Skip to main content

Corsair HX850 PSU Review

Efficiency, Temperature & Noise


Our efficiency testing procedure is detailed here.

Using results from the previous page, we plotted a chart showing the HX850's efficiency at low loads, and loads from 10 to 110 percent of its maximum-rated capacity.

Image 1 of 4

Image 2 of 4

Image 3 of 4

Image 4 of 4

Efficiency under normal loads is high. However, under light loads, the HX850 loses to other Platinum-rated PSUs by a large margin.

Efficiency At Low Loads

In the following tests, we measure the HX850's efficiency at loads significantly lower than 10 percent of its maximum capacity (the lowest load the 80 PLUS standard measures). The loads we dialed were 20, 40, 60, and 80W. This is important for representing when a PC is idle, with power-saving features turned on.

Test #12V5V3.3V5VSBDC/AC (Watts)EfficiencyFan SpeedPSU NoisePF/AC Volts
11.212A0.491A0.479A0.197A19.69168.364%0 RPM<6.0 dB(A)0.842
22.449A0.990A0.992A0.396A39.83480.957%0 RPM<6.0 dB(A)0.930
33.686A1.478A1.504A5.028A59.91284.251%0 RPM<6.0 dB(A)0.955
44.911A1.984A1.985A0.796A79.81486.747%0 RPM<6.0 dB(A)0.971

We would like to see >70% efficiency with 20W load. During the other three tests, however, the PSU exceeds 80%.

5VSB Efficiency

The ATX specification, along with CEC, ErP Lot 3 2014 and ErP Lot 6 2010/2013, states that 5VSB standby supply efficiency should be as high as possible, recommending 75 percent or higher with 550mA, 1A, and 1.5A of load. The PSU should also achieve higher than 75% efficiency at 5VSB under full load, or with 3A if its max current output on this rail is higher than 3A.

We take six measurements: one each at 100, 250, 550, 1000, and 1500mA, and one with the full load the 5VSB rail can handle.

Test #5VSBDC/AC (Watts)EfficiencyPF/AC Volts
Image 1 of 2

Image 2 of 2

Corsair's HX850 boasts a highly efficient 5VSB circuit. The OEM, CWT, uses a more advanced 5VSB design than competitors like Super Flower.

Power Consumption In Idle And Standby

In the table below, you'll find the power consumption and voltage values of all rails (except -12V) when the PSU is idle (powered on, but without any load on its rails), and the power consumption when the PSU is in standby mode (without any load, at 5VSB).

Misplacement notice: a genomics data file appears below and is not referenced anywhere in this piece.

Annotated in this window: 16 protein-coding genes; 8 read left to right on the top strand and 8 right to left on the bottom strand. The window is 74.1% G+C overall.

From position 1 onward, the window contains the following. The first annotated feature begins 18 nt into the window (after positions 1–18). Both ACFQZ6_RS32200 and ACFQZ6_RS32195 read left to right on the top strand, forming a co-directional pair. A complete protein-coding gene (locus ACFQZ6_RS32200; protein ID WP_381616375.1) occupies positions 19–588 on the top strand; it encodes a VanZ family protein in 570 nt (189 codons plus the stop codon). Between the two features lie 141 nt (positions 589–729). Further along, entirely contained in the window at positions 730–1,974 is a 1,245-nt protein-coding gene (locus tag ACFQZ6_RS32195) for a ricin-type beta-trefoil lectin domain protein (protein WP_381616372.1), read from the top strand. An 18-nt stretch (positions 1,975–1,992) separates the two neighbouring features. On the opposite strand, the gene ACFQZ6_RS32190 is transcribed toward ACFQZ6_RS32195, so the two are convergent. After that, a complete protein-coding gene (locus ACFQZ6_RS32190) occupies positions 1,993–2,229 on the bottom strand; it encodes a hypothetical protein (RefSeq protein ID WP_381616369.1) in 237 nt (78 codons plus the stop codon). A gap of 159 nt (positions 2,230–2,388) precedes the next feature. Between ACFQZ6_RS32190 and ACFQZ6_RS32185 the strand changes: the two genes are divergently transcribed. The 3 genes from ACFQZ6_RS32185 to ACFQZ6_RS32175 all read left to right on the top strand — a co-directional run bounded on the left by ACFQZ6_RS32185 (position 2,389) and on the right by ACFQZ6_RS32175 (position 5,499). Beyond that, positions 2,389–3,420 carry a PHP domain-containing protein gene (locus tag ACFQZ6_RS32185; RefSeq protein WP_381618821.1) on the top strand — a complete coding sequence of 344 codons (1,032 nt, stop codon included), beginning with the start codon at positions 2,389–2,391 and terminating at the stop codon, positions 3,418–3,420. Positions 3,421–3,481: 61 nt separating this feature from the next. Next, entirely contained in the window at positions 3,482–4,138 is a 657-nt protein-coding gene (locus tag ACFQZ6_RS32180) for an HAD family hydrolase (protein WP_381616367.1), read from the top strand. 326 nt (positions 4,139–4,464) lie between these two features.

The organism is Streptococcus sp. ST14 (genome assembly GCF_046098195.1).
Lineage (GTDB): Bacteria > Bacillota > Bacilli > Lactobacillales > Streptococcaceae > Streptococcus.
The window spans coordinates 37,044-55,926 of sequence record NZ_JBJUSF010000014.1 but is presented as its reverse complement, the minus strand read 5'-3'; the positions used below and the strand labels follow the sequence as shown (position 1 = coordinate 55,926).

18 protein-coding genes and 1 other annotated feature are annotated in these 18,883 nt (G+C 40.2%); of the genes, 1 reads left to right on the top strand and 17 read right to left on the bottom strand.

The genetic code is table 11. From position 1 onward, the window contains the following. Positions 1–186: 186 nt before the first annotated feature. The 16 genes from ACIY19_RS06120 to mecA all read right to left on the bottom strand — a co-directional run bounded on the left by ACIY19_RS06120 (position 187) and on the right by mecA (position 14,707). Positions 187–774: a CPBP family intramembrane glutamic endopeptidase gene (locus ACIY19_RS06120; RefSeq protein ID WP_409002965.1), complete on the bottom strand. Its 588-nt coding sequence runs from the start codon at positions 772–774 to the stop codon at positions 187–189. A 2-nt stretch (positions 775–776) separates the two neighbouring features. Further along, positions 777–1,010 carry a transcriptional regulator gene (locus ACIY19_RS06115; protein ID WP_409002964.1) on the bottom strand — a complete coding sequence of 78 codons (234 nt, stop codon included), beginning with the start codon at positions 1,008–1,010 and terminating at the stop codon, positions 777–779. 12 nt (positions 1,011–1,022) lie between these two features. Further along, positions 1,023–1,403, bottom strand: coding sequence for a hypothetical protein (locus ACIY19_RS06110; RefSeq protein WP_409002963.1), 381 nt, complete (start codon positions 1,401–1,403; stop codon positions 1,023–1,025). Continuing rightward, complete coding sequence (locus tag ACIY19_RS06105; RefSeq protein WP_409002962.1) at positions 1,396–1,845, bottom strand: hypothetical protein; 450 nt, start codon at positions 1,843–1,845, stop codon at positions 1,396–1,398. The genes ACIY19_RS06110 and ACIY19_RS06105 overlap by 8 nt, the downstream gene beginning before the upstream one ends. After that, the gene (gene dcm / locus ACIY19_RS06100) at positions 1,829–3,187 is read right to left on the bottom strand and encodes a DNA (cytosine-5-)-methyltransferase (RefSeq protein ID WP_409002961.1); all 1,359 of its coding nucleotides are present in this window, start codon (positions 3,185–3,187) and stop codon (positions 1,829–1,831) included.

Mode12V5V3.3V5VSBWattsPF/AC Volts
Image 1 of 2

Image 2 of 2

We measure very low vampire power under both voltage inputs (115V/230V).

Fan RPM, Delta Temperature, And Output Noise

Our mixed noise testing is described in detail here.

The first chart below illustrates the cooling fan's speed (in RPM), and the delta between input and output temperature. The results were obtained at 37°C (98.6°F) to 46°C (114.8°F) ambient temperature.   

The next chart shows the cooling fan's speed (again, in RPM) and output noise. We measured acoustics from one meter away, inside a hemi-anechoic chamber. Background noise inside the chamber was below 6 dB(A) during testing (it's actually much lower, but our sound meter’s microphone hits its floor), and the results were obtained with the PSU operating at 37°C (98.6°F) to 46°C (114.8°F) ambient temperature. 

The following graph illustrates the fan's output noise over the PSU's operating range. The same conditions of the above graph apply to our measurements, though the ambient temperature was between 30°C (86°F) to 32°C (89.6°F).

As usual, the semi-passive mode kicks off when we apply stress to the minor rails. CWT should look into this, unless the behavior is deliberate, of course. Perhaps the DC-DC converters' FETs require a lot of airflow once they're pushed.

MORE: Best Power Supplies

MORE: How We Test Power Supplies

MORE: All Power Supply Content

Aris Mpitziopoulos is a Contributing Editor at Tom's Hardware US, covering PSUs.